'But what if you miss something …?': factors that influence medical student consideration of cost in decision making

Abstract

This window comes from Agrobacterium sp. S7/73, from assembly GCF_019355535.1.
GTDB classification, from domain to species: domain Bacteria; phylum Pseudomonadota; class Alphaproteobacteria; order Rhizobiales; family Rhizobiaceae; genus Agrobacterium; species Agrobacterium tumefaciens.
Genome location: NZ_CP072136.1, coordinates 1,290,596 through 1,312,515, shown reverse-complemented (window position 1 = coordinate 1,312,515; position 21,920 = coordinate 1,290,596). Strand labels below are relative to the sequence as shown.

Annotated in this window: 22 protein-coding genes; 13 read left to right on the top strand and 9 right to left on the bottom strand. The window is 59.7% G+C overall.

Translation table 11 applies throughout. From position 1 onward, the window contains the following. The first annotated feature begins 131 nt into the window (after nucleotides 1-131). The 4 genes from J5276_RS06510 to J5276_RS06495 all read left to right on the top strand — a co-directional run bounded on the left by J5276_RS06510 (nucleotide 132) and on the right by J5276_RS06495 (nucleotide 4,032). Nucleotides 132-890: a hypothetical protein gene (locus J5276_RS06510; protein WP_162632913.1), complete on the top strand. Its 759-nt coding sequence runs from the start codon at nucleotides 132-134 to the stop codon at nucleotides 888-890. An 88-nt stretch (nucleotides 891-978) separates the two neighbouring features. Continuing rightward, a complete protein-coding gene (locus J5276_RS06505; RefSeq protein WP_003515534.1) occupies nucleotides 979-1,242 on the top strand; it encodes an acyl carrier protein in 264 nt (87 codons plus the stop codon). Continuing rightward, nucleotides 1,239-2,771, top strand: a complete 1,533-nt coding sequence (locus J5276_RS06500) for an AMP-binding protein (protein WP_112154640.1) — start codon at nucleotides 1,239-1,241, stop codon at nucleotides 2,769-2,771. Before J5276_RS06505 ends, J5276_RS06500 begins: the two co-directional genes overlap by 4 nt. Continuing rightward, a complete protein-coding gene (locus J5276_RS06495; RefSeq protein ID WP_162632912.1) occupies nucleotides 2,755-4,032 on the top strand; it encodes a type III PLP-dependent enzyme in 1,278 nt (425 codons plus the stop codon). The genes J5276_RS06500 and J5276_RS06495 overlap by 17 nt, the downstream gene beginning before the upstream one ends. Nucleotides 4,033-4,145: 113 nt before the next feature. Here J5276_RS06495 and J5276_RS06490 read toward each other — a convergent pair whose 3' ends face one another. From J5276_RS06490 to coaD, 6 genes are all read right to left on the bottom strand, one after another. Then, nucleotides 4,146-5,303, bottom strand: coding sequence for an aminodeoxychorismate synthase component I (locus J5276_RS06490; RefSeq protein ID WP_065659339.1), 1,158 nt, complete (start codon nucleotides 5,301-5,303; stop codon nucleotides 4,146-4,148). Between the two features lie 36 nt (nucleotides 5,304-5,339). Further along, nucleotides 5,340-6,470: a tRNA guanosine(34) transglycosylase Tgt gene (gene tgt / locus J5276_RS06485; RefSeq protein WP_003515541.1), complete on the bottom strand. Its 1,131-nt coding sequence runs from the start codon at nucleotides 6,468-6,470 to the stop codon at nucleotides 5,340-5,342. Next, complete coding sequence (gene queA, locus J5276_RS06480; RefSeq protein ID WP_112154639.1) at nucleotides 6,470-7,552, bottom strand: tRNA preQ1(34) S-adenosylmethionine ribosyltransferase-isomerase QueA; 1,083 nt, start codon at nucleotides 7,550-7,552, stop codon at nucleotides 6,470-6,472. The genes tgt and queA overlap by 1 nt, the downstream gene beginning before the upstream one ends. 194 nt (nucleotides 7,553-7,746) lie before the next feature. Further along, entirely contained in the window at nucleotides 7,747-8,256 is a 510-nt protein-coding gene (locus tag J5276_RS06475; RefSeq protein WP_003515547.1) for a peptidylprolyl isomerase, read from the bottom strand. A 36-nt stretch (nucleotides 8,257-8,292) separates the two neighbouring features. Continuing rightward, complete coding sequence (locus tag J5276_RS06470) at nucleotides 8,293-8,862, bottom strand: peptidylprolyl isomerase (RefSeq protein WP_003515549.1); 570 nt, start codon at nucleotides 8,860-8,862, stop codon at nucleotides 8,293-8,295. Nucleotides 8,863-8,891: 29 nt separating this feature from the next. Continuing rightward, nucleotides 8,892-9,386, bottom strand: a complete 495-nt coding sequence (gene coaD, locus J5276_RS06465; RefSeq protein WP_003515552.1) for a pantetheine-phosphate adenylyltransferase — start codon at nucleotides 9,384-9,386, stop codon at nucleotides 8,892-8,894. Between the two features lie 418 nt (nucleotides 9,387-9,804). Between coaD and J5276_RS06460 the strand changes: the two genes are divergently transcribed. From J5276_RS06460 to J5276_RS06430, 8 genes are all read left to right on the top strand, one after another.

Context: Cost-conscious care is critical for healthcare sustainability but evidence suggests that most doctors do not consider cost in their clinical decision making. A critical step in changing this is understanding the barriers to encouraging behaviours and attitudes related to cost-conscious care. We therefore conducted a qualitative study to address the research question: what factors influence consideration of cost in emergency medicine (ED) clinical decision making? Methods: This was a qualitative focus group study using patient vignettes to explore attitudes towards cost-conscious clinical decision making. Participants were Year 4 and Year 5 medical students from Singapore, a country with a fee-for-service healthcare system. After a data-driven initial data analysis, and to make sense of a multitude of factors impacting on cost conscious care, we selected Fishbein’s integrative model of behavioural prediction to underpin secondary data analysis. Results: Via four focus groups with 21 participants, we identified five main themes relevant to the integrative model of behavioural prediction. These were: attitudes towards considering cost when managing a patient (e.g., “better safe than sorry”); normative beliefs (e.g., doing what others do, perceptions of patient wishes); efficacy beliefs (e.g., no authority to take decisions or challenge); skills and knowledge (e.g., little knowledge of costs), and environmental constraints (e.g., the nature of the healthcare system). Discussion: Medical students do not consider cost in their clinical decision making due to numerous factors, of which lack of knowledge of costs is but one. While some of the factors identified reflect those found in previous studies with residents and fully-trained staff, and in other contexts, theory driven analysis added value in that it facilitated a richer exploration of why students do not consider cost in clinical decision making. Our findings provide insight to inform how best to engage and empower educators and learners in teaching and learning about cost-conscious care.Nanyang Technological UniversityPublished versionThis research was supported by a grant from the Lee Kong Chian School of Medicine’s Medical Education Research and Scholarship Unit (MERSU), Nanyang Technological University, Singapore. Award number: 03INP001104A630

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